In 1832, when Sarah was a teenager, Catherine Ware married Francis Whitaker Taliaferro, a plantation and slave owner with four grown children. The Taliaferros had their own slaves and hired others when they needed extra hands, as was the common practice; in 1836 Mr. Taliaferro advertised for “ten able-bodied men for the remainder of the year,” offering twelve dollars per month to their owners. The Taliaferros also hired out their own slaves on occasion, including Sarah. With John in tow, Sarah was hired out in 1840 to a farm thirty-seven miles west of Fredericksburg, owned by Richard L. Brown of Orange County.6
Washington yearningly describes his eight years in the countryside in the idyllic opening section of his narrative. His mother must have worked as a house slave because he played “mostly with white children.” He spent summers “wading the brooks” and climbing ridges from which he could see the “Blue Ridge Mountains” and a “moss covered wheel . . . throwing the water off in beautiful showers” at a mill on the Rapidan River. Among these pleasant memories is his going to a circus at Orange Court House, where he got lost from his family, and his attending services with his mother at the “Mount Pisgah” Baptist church, a large structure “with gallerys around for colored people to sit in.” John loved the “tall pines” that surrounded the church and remembers the “cakes, candy and fruits” sold under the great trees on Sundays. He relished his recollections of “corn shuckings,” a “hog killing,” and a joyous Christmas celebration. He also remembered his mother teaching him the child’s bedtime prayer, “Now I lay me down to sleep, I pray the Lord my soul to keep,” and the “Lord’s Prayer.” And perhaps most important, by the time he was eight, Sarah had taught him the alphabet.7
Equipped with literacy, if not with good spelling or grammar, Washington brilliantly uses all of these images of nature as backdrop for his descent into the hell of slavery. He employs natural beauty as a metaphor for freedom and a reminder of the terror of bondage, knowing that the glories of nature can both inspire the soul and mock human sadness. He worries at one point that his “minute events” would not “interest” his reader, and then he quickly moves his story forward.
These early years were both easy and painful for Washington to remember. He likely had no memory, though, of his mother’s attempt to run away when he was only three. On February 19, 1841, Thomas R. Ware, Jr., advertised in a Fredericksburg newspaper for a “negro woman sarah.” She is described as “about 20 years of age, a bright Mulatto, and rather under the common size.” Clearly she had fled some distance and for some length of time, because the notice offered a twenty-dollar reward if Sarah was captured “more than 20 miles from this place.”8 No evidence survives to indicate how and when Sarah was captured or why she fled. Perhaps she simply took flight from the pressures of daily life for a while. Perhaps she was a young, disgruntled woman “lying out,” as the saying went, absconding to the woods or another farm to be with her lover. But she was surely a woman of unusual intelligence and resourcefulness if she managed to escape and remain on her own for a period of time.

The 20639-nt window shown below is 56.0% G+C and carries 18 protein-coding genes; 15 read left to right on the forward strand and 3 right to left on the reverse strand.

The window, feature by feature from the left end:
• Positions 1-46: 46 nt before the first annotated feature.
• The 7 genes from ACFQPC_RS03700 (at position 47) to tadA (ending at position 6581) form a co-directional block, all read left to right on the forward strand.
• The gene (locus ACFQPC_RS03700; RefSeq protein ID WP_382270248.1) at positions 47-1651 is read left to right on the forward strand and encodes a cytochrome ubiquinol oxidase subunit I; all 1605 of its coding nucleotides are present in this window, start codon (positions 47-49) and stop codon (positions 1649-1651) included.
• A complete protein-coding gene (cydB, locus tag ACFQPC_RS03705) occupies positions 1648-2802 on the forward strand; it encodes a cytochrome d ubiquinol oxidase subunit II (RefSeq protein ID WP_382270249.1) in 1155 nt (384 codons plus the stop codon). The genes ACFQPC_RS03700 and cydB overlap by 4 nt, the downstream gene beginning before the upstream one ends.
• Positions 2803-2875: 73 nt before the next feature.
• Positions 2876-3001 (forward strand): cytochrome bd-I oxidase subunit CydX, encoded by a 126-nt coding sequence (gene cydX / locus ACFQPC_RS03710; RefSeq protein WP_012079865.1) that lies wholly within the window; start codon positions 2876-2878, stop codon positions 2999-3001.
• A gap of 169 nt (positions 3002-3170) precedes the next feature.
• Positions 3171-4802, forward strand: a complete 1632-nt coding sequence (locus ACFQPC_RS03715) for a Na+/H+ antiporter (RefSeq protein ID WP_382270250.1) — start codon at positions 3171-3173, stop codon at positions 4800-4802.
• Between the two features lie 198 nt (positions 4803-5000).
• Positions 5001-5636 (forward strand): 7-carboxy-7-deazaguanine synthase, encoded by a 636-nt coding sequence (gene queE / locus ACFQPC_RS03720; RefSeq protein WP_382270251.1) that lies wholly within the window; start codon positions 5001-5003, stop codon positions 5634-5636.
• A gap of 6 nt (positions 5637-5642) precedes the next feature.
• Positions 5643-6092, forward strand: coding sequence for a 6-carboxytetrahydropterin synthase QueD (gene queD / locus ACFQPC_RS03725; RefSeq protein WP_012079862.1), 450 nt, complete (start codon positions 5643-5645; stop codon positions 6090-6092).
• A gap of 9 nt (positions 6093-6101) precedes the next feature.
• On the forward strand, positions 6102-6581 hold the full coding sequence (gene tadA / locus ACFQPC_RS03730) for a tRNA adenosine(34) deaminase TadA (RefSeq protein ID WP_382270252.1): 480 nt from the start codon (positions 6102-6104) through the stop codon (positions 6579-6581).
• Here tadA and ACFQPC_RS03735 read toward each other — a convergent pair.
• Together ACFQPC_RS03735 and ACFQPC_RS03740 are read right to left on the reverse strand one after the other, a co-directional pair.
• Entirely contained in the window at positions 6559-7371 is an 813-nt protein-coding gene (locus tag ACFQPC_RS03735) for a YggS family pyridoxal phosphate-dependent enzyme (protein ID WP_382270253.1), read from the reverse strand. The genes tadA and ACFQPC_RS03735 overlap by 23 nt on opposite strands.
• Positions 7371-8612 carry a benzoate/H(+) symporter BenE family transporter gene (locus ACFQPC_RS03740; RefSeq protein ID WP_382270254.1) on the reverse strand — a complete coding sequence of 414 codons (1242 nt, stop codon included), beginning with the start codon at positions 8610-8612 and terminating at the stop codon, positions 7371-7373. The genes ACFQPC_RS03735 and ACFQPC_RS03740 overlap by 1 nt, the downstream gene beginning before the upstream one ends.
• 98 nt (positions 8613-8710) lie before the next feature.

A recent study of runaway slaves in the antebellum South found that slaveholders’ advertisements often described a slave as “proud, artful, cunning . . . shrewd” or “very smart.” Historians Loren Schweninger and John Hope Franklin conclude that the typical runaway exhibited “self-confidence, self-assurance, self-possession . . . self-reliance.” It was rare for women to run away, especially those with small children. In the database produced by Schweninger and Franklin, based on extant runaway advertisements in five Southern states, 81 percent of all runaways were male. Of the 195 Virginia runaways from 1838 to 1860, of which Sarah would be one, only seventeen (9 percent) were female.9
Sarah likely never told her son the story of her flight, although he eventually might have learned of it from others. That Washington had a mother who herself had been a runaway provided a deep layer of silent inheritance, embedded in his spirit if not in his memory. No doubt, both John’s mother and grandmother kept parts of their own physical, emotional, and sexual stories to themselves. Perhaps their experience with white men and with rearing children in the desperately insecure world of slavery left them much like Harriet Jacobs, the author of one of the most important slave narratives. “The secrets of slavery are concealed,” wrote Jacobs, “like those of the Inquisition. My master was, to my knowledge, the father of eleven slaves. But did the mothers dare tell who was the father of their children? Did other slaves dare to allude to it, except in whispers among themselves? No indeed!”10
Copyright © 2007 by David W. Blight